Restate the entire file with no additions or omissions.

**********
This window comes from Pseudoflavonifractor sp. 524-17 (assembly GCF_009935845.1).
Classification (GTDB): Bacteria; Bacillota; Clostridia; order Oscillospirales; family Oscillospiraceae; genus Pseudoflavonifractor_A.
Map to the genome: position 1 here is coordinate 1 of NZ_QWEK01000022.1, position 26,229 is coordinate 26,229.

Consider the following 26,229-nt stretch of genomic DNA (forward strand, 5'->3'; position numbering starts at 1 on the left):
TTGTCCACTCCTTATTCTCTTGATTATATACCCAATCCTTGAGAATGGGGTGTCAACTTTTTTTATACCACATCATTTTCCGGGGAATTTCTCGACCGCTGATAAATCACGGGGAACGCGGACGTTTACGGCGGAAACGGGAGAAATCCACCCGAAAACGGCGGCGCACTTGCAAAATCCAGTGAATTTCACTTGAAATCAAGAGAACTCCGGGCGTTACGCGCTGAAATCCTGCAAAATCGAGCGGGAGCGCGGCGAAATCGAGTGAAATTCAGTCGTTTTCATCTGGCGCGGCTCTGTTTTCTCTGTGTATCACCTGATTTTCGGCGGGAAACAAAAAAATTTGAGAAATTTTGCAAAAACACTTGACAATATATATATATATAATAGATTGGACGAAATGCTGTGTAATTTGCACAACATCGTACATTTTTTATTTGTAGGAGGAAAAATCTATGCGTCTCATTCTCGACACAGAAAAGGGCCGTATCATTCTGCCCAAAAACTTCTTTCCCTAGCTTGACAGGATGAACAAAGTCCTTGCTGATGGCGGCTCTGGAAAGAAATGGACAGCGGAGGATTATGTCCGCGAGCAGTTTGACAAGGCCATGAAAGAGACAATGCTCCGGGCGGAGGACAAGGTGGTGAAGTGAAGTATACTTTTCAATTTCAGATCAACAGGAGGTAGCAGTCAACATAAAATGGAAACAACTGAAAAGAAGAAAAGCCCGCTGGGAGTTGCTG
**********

This window comes from Pseudoflavonifractor sp. 524-17 (assembly GCF_009935845.1).
Classification (GTDB): Bacteria; Bacillota; Clostridia; order Oscillospirales; family Oscillospiraceae; genus Pseudoflavonifractor_A.
Map to the genome: position 1 here is coordinate 1 of NZ_QWEK01000022.1, position 26,229 is coordinate 26,229.

Consider the following 26,229-nt stretch of genomic DNA (forward strand, 5'->3'; position numbering starts at 1 on the left):
TTGTCCACTCCTTATTCTCTTGATTATATACCCAATCCTTGAGAATGGGGTGTCAACTTTTTTTATACCACATCATTTTCCGGGGAATTTCTCGACCGCTGATAAATCACGGGGAACGCGGACGTTTACGGCGGAAACGGGAGAAATCCACCCGAAAACGGCGGCGCACTTGCAAAATCCAGTGAATTTCACTTGAAATCAAGAGAACTCCGGGCGTTACGCGCTGAAATCCTGCAAAATCGAGCGGGAGCGCGGCGAAATCGAGTGAAATTCAGTCGTTTTCATCTGGCGCGGCTCTGTTTTCTCTGTGTATCACCTGATTTTCGGCGGGAAACAAAAAAATTTGAGAAATTTTGCAAAAACACTTGACAATATATATATATATAATAGATTGGACGAAATGCTGTGTAATTTGCACAACATCGTACATTTTTTATTTGTAGGAGGAAAAATCTATGCGTCTCATTCTCGACACAGAAAAGGGCCGTATCATTCTGCCCAAAAACTTCTTTCCCTAGCTTGACAGGATGAACAAAGTCCTTGCTGATGGCGGCTCTGGAAAGAAATGGACAGCGGAGGATTATGTCCGCGAGCAGTTTGACAAGGCCATGAAAGAGACAATGCTCCGGGCGGAGGACAAGGTGGTGAAGTGAAGTATACTTTTCAATTTCAGATCAACAGGAGGTAGCAGTCAACATAAAATGGAAACAACTGAAAAGAAGAAAAGCCCGCTGGGAGTTGCTG